Tunisia never ceases to amazeâ¦ Indeed, as the country turns in circles, and political vicissitudes punctuate its daily life, it has just repaid a bond loan with an American guarantee in the amount of 500 million dollars, contracted on August 5, 2016 It is the second of its kind and of the same amount, in just 15 days. The first had been honored on July 23.
But, as in this previous episode, it is the foreign exchange reserves that are siphoned off by 9 days of imports to settle at 120 days of imports. They thus fell from TD 20,471 billion on Wednesday to TD 19,041 billion on Thursday, down from TD 1,429.8 billion.
Huge amount? Let it be so, but not equal to a default which would be disastrous, both for Tunisia’s image and for its finances, its commitments and its financing prospects. By drawing on its foreign exchange reserves, Tunisia displays the profile of a trusted borrower. Whatever the cost, this image must be preserved.
It should also be noted that Marouane El Abassi, governor of the Central Bank of Tunisia (BCT) recently declared before an ARP parliamentary committee that Tunisia, via its Central Bank, will honor these two important loans. It is now done.
But Tunisia is not yet out of the woods. Because, with the rating of a country which is eroding, it is urgent to find and validate a national consensus around a reform plan to be agreed with the IMF, synonymous with a sesame of international financing.
– Good news of 700 million dollars
In the meantime, good news that could consolidate foreign exchange reserves at the BCT. Indeed, on August 2, 2021, the Board of Governors of the IMF approved a general allocation of special drawing rights (SDRs) equivalent to 650 billion dollars (approximately 456 billion SDRs), in order to increase liquidity in the world. .
According to the IMF press release, âthe general allocation of SDRs will come into effect on August 23, 2021. Newly issued SDRs will be allocated to member countries in proportion to their IMF quotas. Emerging and developing countries, including low-income countries, will receive about $ 275 billion (or about SDR 193 billion) from the new allocation. “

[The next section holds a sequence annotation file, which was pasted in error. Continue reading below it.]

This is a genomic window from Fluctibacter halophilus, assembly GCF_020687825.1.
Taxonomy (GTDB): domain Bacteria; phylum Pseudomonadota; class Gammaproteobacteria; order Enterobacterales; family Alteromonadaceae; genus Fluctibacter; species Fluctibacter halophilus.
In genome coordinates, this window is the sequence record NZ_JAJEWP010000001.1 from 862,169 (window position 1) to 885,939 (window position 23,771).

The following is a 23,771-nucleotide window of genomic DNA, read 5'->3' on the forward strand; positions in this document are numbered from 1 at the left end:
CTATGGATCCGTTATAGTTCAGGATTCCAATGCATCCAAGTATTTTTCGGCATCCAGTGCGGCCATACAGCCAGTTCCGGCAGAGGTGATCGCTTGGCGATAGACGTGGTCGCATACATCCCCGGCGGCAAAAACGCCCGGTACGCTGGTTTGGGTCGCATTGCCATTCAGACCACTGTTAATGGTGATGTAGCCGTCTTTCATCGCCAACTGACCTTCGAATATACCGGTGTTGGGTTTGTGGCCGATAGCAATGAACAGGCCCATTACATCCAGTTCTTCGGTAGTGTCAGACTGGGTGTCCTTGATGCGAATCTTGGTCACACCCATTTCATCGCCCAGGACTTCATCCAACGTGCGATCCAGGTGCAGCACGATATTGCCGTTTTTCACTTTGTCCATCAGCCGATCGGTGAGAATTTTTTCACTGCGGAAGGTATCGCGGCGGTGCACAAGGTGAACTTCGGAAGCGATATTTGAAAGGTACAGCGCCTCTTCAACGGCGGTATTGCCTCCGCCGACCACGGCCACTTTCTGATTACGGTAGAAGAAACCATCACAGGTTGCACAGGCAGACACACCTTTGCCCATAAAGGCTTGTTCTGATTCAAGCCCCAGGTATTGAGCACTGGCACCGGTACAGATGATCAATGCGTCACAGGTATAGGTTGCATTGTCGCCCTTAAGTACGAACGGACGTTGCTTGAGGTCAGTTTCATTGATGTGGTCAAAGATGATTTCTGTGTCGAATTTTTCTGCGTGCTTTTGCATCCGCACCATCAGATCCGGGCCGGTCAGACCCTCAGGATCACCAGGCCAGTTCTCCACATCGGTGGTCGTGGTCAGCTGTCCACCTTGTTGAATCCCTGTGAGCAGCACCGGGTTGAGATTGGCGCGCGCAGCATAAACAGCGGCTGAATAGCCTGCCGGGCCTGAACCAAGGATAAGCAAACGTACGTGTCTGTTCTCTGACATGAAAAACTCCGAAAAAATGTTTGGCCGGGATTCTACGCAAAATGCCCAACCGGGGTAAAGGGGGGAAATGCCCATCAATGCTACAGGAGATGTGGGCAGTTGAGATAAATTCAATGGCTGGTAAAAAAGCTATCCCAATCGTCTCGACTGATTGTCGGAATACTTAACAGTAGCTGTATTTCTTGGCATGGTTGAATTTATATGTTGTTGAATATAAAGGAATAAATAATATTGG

What really happened last Monday in Washington was an allocation of SDRs. In its statutes, the IMF has the power to propose to its executive board and its board of governors, as it does every five years, and when it considers that the world economy lacks liquidity, an allocation of SDRs and therefore inject more money into the global economy.
âWhat is certain is the agreement on 650 billion USD. The distribution will be made according to the quota of each country, itself linked to the size of the economy of each country â, explained to AfricanManager an authorized source at the BCT.
We know, moreover, that Tunisia’s quota in the IMF, one of the lowest because it is linked to the size of its economy, is 286.5 million SDRs, corresponding to some 400 million USD.
âWe have not yet been notified, but we know after this IMF decision and taking into account our quota, that at the end of August 2021, Tunisia will receive some 700 million USD. [Editorâs note: 1, 942850 billion DT] which will go to its foreign exchange reserves at the BCT â.
It should also be noted that Tunisia’s quota in the IMF will not change, and the amount that could be negotiated with the IMF for possible support to the economy, either.
– Until betterâ¦ maybe!
Moreover, the idea evoked last May by several African presidents, including Kais SaÃ¯d, during the summit on the financing of African economies, seems to have been seized by the IMF CEO.
In her statement on increasing quotas that will benefit Tunisia, Kristalina Georgieva said: âWe will also continue to actively engage with our members to identify viable options for the voluntary channeling of SDRs from the richer member countries to the richest member countries. poorest and most vulnerable member countries to support their recovery in the event of a pandemic. and achieve resilient and sustainable growth, âsaid IMF Managing Director Kristalina Georgieva. This could then increase the amount of SDRs (Special Drawing Rights) for Tunisia. But it is not certain.
Indeed, as the IMF Managing Director said on August 2, 2021, âA key option is for members with strong external positions to voluntarily channel part of their SDRs to increase lending to low-income countries through through the IMF’s Poverty Reduction and Growth Trust Fund. (PRGT). However, Tunisia is not considered a poor country, and therefore could not be affected by the option described by Kristalina Georgieva.
It is therefore necessary to know how to negotiate with the IMF, and above all to use the next facility, not for salaries and other expenses, but for reforms and for wealth-creating investments.